Role of microbiome in personalized nutrition

September 28, 2020

An interesting opportunity arising around the gut microbiome is personalized nutrition. More and more research is being conducted on the microbiome and its interplay with nutrition, diets and disease. Globally there is a high prevalence of obesity, type 2 diabetes and non-alcoholic fatty liver disease. There are many guidelines and advices published to try to decrease the prevalence of these diseases. However, to date they have not been efficiently controlled suggesting the one-size-fits-all dietary advices might not be sufficient.

Personalization may be based on biological evidence of differential responses to food or nutrients dependent on ones genetics or characteristics. An important aspect of this is that the inter-individual variabilities in dietary responses of individuals appear to lead back to their microbiota. Different diets modify the microbiota differently as shown for subjects with a long-term high protein and fat consumption compared to subjects with a high long-term carbohydrate consumption.

Personally tailored dietary interventions aimed at altering the microbiota to a more beneficial composition, subsequently inducing a health benefit, may hold promise. For example, a recent study showed that people who had a high ratio of specific bacteria (Prevotella-to-Bacteroides ratio) in their gut, lost more weight after a 6-month high fiber diet compared to people with a low ratio of these specific bacteria. This suggests that the type of bacteria present in the gut predicts how well a person responds to a certain diet. Another study measured week-long glucose levels in an 800-person cohort and found high variability in the response to identical meals. Subsequently, the postprandial glycemic response was predicted using clinical and microbiome features and applied to develop individualized diets for normalization of glycemic response. The study showed that these personalized dietary interventions induced lower postprandial glycemic responses and consistent gut microbiota alteration.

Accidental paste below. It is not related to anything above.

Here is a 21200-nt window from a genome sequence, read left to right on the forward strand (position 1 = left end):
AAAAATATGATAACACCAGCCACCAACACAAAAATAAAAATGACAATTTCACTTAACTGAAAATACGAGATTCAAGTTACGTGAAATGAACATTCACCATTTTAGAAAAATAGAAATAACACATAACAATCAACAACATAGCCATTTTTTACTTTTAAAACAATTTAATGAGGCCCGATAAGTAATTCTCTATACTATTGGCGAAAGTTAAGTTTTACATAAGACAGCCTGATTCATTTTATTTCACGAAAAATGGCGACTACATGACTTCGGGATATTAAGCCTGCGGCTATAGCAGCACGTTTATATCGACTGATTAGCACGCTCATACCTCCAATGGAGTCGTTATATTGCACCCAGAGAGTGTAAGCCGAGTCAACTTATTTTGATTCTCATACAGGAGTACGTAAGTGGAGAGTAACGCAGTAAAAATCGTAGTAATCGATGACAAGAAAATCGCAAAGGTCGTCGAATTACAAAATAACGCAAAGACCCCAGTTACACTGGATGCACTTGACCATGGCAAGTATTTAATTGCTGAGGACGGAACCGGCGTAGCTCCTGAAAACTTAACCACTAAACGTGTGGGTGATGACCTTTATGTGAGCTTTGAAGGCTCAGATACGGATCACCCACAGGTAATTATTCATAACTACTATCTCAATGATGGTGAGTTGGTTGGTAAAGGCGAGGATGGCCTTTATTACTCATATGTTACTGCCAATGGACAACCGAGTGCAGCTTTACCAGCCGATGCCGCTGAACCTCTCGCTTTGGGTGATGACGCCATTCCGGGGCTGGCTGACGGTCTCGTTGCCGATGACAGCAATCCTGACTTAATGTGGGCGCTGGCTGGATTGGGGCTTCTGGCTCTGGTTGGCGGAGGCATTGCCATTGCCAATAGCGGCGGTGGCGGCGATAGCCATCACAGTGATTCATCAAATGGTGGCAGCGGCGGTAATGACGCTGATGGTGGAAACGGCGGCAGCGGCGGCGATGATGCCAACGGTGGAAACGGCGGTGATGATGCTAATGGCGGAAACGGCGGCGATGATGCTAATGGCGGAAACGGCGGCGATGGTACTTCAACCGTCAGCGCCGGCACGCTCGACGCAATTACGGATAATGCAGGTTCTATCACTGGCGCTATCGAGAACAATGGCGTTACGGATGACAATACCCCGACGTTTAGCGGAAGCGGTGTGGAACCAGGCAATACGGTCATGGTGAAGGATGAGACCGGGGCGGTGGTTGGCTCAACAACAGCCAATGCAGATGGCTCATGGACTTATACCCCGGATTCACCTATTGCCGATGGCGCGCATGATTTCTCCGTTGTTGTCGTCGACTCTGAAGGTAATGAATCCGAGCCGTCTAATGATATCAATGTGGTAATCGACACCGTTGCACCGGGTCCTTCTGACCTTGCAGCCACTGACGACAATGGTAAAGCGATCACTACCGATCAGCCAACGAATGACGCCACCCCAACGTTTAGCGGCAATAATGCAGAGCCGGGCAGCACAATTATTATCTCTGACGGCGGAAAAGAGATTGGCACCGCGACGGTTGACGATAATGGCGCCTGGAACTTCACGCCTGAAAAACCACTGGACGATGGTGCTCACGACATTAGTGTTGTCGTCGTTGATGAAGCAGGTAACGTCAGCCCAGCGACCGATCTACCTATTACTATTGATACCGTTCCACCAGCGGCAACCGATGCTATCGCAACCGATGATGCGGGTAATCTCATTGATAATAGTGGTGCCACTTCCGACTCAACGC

Our diet can influence the microbiota in our gut both positively as well as negatively and this interaction can be different between people. By studying our gut microbiota we can define what sort of diet works best in which people and we might be able to decrease the prevalence of obesity, type 2 diabetes and non-alcoholic fatty liver disease more efficiently.

Download the paper Gut microbiome and Human health: future perspectives

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